Monday, September 1, 2014
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Onorato Again Slams Corbett On Florida Gun Permit Loophole

Allegheny County Executive Dan Onorato, the Democratic nominee for governor, this morning repeated his demand that state Attorney General Tom Corbett, the Republican nominee, use the power of his office to close the "Florida loophole" that allows Pennsylvania residents to obtain permits to carry concealed weapons from the Florida Department of Agriculture. Onorato, speaking in City Hall, made the same argument he made in the same place three months ago. The difference: Now Onorato can point to a Sept. 12 city homicide where the accused shooter was holding a Florida gun permit.

Onorato Again Slams Corbett On Florida Gun Permit Loophole

Allegheny County Executive Dan Onorato, the Democratic nominee for governor, this morning repeated his demand that state Attorney General Tom Corbett, the Republican nominee, use the power of his office to close the "Florida loophole" that allows Pennsylvania residents to obtain permits to carry concealed weapons from the Florida Department of Agriculture.  Onorato, speaking in City Hall, made the same argument he made in the same place three months ago.  The difference:  Now Onorato can point to a Sept. 12 city homicide where the accused shooter was holding a Florida gun permit.

"This is a real problem in Pennsylvania," said Onorato, who was again joined in his news conference by Philadelphia District Attorney Seth Williams.  "Tom Corbett is running for governor.  If he thinks this was just a 30-second sound-bite in June than he has another think coming."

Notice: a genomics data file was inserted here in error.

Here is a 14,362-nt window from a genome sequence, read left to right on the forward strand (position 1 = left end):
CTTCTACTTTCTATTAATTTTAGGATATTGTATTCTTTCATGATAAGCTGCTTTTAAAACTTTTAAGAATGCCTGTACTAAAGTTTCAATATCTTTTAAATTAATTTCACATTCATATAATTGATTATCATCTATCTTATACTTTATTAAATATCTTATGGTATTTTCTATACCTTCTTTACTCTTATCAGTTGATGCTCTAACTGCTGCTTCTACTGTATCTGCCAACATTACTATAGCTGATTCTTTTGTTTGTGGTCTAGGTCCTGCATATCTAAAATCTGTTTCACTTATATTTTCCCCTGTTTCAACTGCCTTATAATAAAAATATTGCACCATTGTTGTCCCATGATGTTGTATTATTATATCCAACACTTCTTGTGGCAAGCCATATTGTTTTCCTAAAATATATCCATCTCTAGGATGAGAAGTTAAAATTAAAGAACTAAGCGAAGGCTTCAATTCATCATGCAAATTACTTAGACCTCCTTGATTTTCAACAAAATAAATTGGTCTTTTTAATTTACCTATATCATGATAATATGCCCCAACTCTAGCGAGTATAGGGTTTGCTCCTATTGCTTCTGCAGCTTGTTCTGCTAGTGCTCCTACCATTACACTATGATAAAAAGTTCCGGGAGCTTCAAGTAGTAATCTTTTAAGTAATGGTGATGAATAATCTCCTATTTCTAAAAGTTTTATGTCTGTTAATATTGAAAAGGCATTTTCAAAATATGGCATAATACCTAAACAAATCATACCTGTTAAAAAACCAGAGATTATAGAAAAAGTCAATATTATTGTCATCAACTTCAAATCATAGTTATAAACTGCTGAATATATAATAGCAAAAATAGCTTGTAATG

Corbett's campaign, which in June derided the issue as a "solution in search of a problem," today accused Onorato of not understanding state gun laws while exploiting a homicide to score political points.  Corbett spokesman Kevin Harley said if the Attorney General ended a gun permit reciprocity agreement with Florida that state laws here would still require Pennsylvania to recognize a gun permit issued by a state with equal or more stringent requirements as Pennsylvania.

"This is what voters have come to expect from career politician Dan Onorato," Harley said. "He exploits the death of young man and uses it as a political prop. The fact is the Attorney General cannot unilaterally change the laws of Pennsylvania. Only the legislature can do that."

State Rep. Bryan Lentz, a Delaware County Democrat, has a bill pending in the state House to change that law.  Harley said Corbett does not support it and "thinks the Pennsylvania law the way it is now is appropriate."

About this blog
Chris Brennan, a native Philadelphian and graduate of Temple University, joined the Daily News in 1999. He has written about SEPTA, the Philadelphia School District, the legalization of casino gambling, state government, the mayor, the governor, City Council and political campaigns. E-mail tips to brennac@phillynews.com
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Jenny DeHuff is a 2005 graduate of the University of Rhode Island, where she cut her teeth in journalism. A South Philly transplant from New England, she joined the Daily News City Hall Bureau in 2013. For the past several years, she has worked as an investigative reporter exposing corruption in suburban politics, covering sometimes ghastly criminal court cases and following the people’s money and how its spent. In addition to being a dogged news hound, she enjoys reading and writing about travel, animals, Irish whiskey and aviation. E-mail tips to dehuffj@phillynews.com
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Sean Collins Walsh is from Bucks County and went to Northwestern University. He joined the Daily News copy desk in 2012 and now covers the Nutter administration. Before that, he interned at papers including The New York Times, The Dallas Morning News and The Seattle Times. E-mail tips to walshSE@phillynews.com
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